August 25, 2014

High Heels on Boats, for Safety’s Sake

 Linh Goben, with daughter Emma in the background, styling aboard Savannah.

Savannah
©Latitude 38 Media, LLC

Many owners don’t allow high heels on their boats. You can buy signs and stickers to indicate this preference. Tom Perkins, who built and sailed the 289-ft Maltese Falcon, advised visitors that he’d have any high-heel shoes found on his boat thrown overboard.

Not all boat owners feel the same way. Take Teal Goben of Ellensburg, Washington. He’s cool with his wife Linh wearing high heels on their 1993 Featherlight 43 catamaran Savannah, which he is painstakingly turning into a very modern and very fast performance cruising cat. And we have to admit, the shades/swimsuit/cell phone/floppy hat/high heels and martini look is a pretty fine nautical combo for Linh.
 
Linh says high heels are not about looks, but safety. "The only time I get hurt is when I walk in flip-flops. Which is why the first-ever commodore of the Punta Mita Yacht & Surf Club will be taking two pairs of Top-Siders and 48 pairs of high heels when she and Teal — with daughter Emma — go cruising for the second time.
 
We’ll have more on Gobens and Savannah in the September issue of Latitude 38.

Powerboat Basic Training

We’ve always found it puzzling that in our highly regulated society you can buy a massively powered motorboat and drive it away without first passing so much as the most rudimentary safety course. The same is true of purchasing a sailboat of course, but the damage you can do — at least to others — going five or six knots is minuscule compared to the carnage a powerboat can do at 30 to 60 knots.

The bill would require operators of vessels such as this ski boat to be licensed in the state of California.

© 2014 Centurion Boats

Apparently this concern has recently crossed the minds of California’s legislators. Bill SB 941 passed the legislature last week and is headed to Governor Jerry Brown for signing. It will require the state Division of Boating and Waterways to issue vessel operator cards to powerboaters who have passed an approved exam.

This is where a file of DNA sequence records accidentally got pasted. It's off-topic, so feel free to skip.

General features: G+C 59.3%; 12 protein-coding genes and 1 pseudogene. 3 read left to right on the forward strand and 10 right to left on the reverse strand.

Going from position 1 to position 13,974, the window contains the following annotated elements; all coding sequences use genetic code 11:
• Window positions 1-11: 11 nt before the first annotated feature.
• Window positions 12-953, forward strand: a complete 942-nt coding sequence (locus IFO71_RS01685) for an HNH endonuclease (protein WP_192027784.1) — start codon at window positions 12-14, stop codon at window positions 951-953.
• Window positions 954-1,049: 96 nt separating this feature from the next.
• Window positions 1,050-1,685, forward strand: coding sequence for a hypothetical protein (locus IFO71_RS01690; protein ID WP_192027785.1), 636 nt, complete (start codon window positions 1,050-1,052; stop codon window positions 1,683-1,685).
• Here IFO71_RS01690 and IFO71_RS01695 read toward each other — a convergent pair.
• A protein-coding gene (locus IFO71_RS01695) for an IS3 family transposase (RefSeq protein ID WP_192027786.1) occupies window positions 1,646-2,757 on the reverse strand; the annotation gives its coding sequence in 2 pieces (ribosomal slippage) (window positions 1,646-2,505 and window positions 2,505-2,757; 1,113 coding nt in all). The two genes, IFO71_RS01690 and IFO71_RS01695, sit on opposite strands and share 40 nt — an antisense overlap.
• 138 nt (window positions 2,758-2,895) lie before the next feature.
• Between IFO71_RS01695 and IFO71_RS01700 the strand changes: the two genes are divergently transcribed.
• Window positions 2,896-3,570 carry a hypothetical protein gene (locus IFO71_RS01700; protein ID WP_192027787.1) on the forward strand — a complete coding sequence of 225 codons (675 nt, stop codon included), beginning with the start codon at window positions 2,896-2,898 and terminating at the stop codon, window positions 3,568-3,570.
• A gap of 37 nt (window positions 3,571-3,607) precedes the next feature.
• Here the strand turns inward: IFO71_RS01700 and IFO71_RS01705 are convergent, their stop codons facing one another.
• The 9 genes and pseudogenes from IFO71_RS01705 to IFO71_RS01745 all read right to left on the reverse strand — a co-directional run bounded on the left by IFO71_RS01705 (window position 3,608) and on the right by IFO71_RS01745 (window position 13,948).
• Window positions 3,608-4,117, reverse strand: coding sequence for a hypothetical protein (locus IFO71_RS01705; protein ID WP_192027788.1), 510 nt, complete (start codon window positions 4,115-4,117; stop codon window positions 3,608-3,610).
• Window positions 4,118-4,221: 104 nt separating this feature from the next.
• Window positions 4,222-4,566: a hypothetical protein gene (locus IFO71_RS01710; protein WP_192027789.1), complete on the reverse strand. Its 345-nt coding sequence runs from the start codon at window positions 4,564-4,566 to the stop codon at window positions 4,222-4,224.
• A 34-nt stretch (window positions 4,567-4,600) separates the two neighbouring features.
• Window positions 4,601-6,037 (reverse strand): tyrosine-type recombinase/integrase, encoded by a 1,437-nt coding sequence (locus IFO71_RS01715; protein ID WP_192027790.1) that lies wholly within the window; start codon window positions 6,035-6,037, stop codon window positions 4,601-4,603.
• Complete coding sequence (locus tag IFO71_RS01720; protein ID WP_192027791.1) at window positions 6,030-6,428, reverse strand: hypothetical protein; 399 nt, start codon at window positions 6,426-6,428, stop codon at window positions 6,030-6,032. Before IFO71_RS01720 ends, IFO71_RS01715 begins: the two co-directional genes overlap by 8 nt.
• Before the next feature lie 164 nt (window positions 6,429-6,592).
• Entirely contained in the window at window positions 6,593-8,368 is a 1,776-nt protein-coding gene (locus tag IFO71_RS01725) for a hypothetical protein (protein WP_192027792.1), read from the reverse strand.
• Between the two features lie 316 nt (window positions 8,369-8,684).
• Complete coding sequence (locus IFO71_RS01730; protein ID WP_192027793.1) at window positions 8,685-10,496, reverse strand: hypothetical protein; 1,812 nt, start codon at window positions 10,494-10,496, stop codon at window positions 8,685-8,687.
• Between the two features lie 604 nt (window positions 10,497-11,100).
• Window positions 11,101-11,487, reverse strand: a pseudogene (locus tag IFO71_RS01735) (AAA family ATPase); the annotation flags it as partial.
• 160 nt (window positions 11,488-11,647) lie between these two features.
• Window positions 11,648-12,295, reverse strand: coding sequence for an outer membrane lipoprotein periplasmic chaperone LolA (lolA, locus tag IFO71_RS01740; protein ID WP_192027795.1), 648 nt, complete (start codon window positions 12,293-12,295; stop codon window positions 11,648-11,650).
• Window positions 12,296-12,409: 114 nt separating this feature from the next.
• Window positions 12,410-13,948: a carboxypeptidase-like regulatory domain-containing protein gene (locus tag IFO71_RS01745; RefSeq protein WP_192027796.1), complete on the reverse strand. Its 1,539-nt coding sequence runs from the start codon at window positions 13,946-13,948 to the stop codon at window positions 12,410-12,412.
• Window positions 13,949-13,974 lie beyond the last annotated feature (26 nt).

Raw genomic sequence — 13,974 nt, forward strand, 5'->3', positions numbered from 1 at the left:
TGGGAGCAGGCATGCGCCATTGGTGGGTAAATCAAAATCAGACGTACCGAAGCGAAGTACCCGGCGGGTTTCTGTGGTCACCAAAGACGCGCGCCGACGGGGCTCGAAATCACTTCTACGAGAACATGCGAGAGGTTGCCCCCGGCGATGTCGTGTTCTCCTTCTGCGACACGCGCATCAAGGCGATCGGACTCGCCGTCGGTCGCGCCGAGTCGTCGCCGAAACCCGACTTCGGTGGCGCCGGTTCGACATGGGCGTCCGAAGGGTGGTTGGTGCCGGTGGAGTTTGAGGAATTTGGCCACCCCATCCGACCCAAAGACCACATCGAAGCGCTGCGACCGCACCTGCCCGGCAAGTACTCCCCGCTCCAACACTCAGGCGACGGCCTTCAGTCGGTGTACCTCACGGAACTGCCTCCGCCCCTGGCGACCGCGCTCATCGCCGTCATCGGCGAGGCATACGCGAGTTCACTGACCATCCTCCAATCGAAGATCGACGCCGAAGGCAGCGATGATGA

SB 941 is supported by the Recreational Boaters of California. For starters, boat operators under age 21 will be required to get an operator card before they can operate watercraft. But there will be a seven-year phase-in beginning in 2018. The requirement would apply to all "operators of engine-propelled vessels" by 2025.

Online education, such as the BoatUS Foundation course, will help facilitate this safety effort.

Delta Doo Dah Deadlines

Sunset at Venice Island on the San Joaquin River.

© 2014 Steve Andersen / Thetis

Have you done the Doo yet? As Labor Day approaches, this season’s Delta Doo Dah cruising rally is winding down. The deadline to sign up is this Friday, August 29, at midnight.

Ed Dietz and his grandkids have done five Delta Doo Dahs on the MacGregor 26 Prime Time.

I’m a PreCursor
©Latitude 38 Media, LLC

If your Doo is done, we’d love to see your pictures and hear your tales of adventure. Photos can be shared on our SmugMug gallery at www.latitude38events.smugmug.com/Delta-Doo-Dah-DIY-2014, but you’ll need to contact Doodette Chris first for the upload key and instructions. We’d also love to hear your Delta stories for possible inclusion in the October issue of Latitude 38. Our deadline for that will be Wednesday, September 3.

Contributors to our photo gallery will be entered in a drawing for Latitude swag, and all cruisers whose stories or photos we include in the magazine will receive a thank-you gift from us.

We’re happy to report that Mike Johnson and crew are making good progress toward completing their transit of the Northwest Passage aboard Gitana.